District, city talk options for station
An update on talks with the city about the possibility of a third fire station, a visit from a medical call patient and information shared about a condo fire all transpired at the fire district’s recent meeting.
On April 10, Sanibel Fire and Rescue District Commissioner Jerry Muench reported that he had recently met with Sanibel officials, including City Manager Judie Zimomra and Police Chief William Dalton, to discuss what options the district has for building a new station on the island’s east end.
At last month’s meeting, the commission was presented with a report on response times around the island. Compiled by district staff as requested by the commission, the data revealed that the majority of the calls to the east are taking eight minutes to 10 minutes substantially longer than to other areas.
As part of the report, staff set up a mock third station near the Dairy Queen on Periwinkle Way and reran the numbers using the model. Response times in the area dropped to four minutes or under.
“We tried to explain to them what our needs are,” Muench said of his recent meeting with the city, which Fire Chief Matt Scott also attended. “That we need better coverage on that east end.”
He explained that they looked at and discussed potential parcels in the area, including a property located near Periwinkle and Bailey Road. Muench added that the talk was strictly fact finding.
“This was all preliminary,” he said. “Nothing is cast in stone.”
Muench noted that available undeveloped property on the east end is limited and most of the parcels, like the one at Periwinkle and Bailey, are zoned as conservation land, so it would require rezoning.
Scott reported that as it was explained to them, the city council would have to approve a measure for placement on a ballot to release a parcel zoned as such, then the voters would decide in an election.
“It’s up to the council right now, from my understanding,” Muench said.
He added that a new station would be a tax increase, but it would also drop the district’s ISO rating.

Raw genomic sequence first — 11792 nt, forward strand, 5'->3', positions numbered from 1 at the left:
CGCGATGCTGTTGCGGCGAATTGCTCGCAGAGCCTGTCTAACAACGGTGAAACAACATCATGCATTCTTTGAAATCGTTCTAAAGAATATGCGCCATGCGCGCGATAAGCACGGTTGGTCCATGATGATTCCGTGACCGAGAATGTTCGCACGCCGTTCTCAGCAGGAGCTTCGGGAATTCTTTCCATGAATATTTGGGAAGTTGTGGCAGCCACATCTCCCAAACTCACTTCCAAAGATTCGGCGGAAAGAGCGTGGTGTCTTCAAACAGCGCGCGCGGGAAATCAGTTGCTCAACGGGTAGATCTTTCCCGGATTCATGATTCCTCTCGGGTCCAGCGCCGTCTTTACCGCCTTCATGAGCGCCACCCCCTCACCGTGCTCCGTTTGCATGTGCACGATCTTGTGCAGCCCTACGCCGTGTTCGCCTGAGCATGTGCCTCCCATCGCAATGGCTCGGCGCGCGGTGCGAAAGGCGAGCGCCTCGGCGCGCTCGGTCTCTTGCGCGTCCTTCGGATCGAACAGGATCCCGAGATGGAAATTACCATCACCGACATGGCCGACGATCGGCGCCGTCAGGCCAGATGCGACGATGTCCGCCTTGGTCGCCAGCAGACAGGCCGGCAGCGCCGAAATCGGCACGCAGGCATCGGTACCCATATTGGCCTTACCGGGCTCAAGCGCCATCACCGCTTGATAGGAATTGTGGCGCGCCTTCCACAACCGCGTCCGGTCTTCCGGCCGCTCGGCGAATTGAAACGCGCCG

“But, how do you put a price on life?” Muench asked.
Also during the meeting, resident Dr. Stan Gordon shared his experience as a patient.
On April 4 at about 3:30 p.m., a crew responded to a home on Punta Caloosa Court for a call about chest pains. On arrival, Gordon reported having chest pressure and there were signs of a possible heart attack. The crew began advanced life support on him and immediately dispatched for the helicopter.
“So we could get him to the hospital as quick as possible,” a crew member at the meeting said.
Within one minute of getting Gordon to the helicopter pad, the transport arrived.
“The timing was just right,” the crew member said.
It turned out Gordon had an anterior heart attack, which resulted in three coronary stents.
“I’m so grateful,” the 63-year-old retired dentist, who attended the meeting, said. “I’m a lover of God and lover of this life.”
He praised the perfection in which the crew carried out its protocols and its professionalism.
“They were here just unbelievably fast,” Gordon said. “I’m so grateful for what you guys do.”
District administrators noted for the commissioners that the same crew responded to another call regarding chest pains on March 26 and it devolved into cardiac arrest. The crew worked tirelessly on the patient for nearly 30 minutes and brought him back. He was in intensive care for over a week.
Assistant Fire Chief William Briscoe reported that crews responded to a kitchen fire on March 22 at 6:30 p.m. at 671 East Gulf Drive, Unit 4C2, located in the Sandalfoot Beachfront Condominium.
It appears to have started from a backpack or laundry being placed on a hot or still-hot stove.
He reported that most of the fire damage was contained to the kitchen area, but the unit sustained smoke damage throughout for a total of approximately $80,000 in damages. In addition, the unit below it sustained water damage as a result of the incident in the amount of about $20,000.
Scott told the commission that the new hire, Bryan Clement, started on April 2.
“He is on shift, working out well, getting along with everybody,” he said.
Training Officer Capt. Tim Barrett agreed.
“He seems to be a really good guy,” he said. “Really appreciates what he has.”
Fire Marshal Rick Tassoni reported that IL Cielo’s over $1 million in renovation plans are in.
“I got the plans for that,” he said. “The city approved that yesterday.”
It is estimating that the project will take about six months.
Tassoni also noted that Gene’s Books’ newest building is almost done.
“It’s really a top-notch building,” he said.
The Bailey-Matthews National Shell Museum is expected to begin work on the bottom floor of its renovation within the next month, and the Sanibel Sunset Beach Resort is still working on its design.
Barrett told the commissioners that the fire crews trained on infectious diseases and bio-hazardous waste this month. Last month they trained on pediatrics, and the district recently received new pediatric age-categorized cardiac arrest kits to enable the crews to aid patients more efficiently, saving time.
He added that the crews trained on electric vehicle rescues.
“Apparently, there’s a lot of them out here on the island,” Barrett said.
IN OTHER NEWS
– Briscoe reported that the foundation for the replacement radio tower is finished.
– The following employees were recognized for their years of service to the district: Firefighter-paramedic Anthony Fontaine for nine years; and firefighter-paramedic Shane Grant for nine years.
– There were 193 calls for service last month, as compared to 190 in March 2018. So far this year, the district has responded to 566 calls for service.